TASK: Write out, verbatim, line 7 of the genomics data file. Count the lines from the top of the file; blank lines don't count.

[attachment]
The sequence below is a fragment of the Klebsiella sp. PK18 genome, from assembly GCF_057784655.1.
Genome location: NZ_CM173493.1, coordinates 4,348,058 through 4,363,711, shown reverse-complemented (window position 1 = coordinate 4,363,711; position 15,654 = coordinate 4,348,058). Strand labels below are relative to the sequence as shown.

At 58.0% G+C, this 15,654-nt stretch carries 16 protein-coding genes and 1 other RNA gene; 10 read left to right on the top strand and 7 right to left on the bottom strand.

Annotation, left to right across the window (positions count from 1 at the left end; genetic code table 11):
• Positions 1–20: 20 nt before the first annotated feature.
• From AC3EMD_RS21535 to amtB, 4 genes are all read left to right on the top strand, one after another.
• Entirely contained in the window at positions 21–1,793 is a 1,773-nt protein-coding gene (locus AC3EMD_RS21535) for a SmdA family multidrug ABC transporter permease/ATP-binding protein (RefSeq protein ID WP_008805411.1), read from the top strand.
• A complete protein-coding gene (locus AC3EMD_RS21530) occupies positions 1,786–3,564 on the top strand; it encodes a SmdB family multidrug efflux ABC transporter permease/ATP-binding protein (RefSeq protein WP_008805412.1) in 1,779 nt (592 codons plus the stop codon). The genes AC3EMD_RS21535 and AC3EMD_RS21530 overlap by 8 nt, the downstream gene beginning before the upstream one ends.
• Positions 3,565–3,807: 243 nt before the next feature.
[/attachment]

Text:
• Entirely contained in the window at positions 21–1,793 is a 1,773-nt protein-coding gene (locus AC3EMD_RS21535) for a SmdA family multidrug ABC transporter permease/ATP-binding protein (RefSeq protein ID WP_008805411.1), read from the top strand.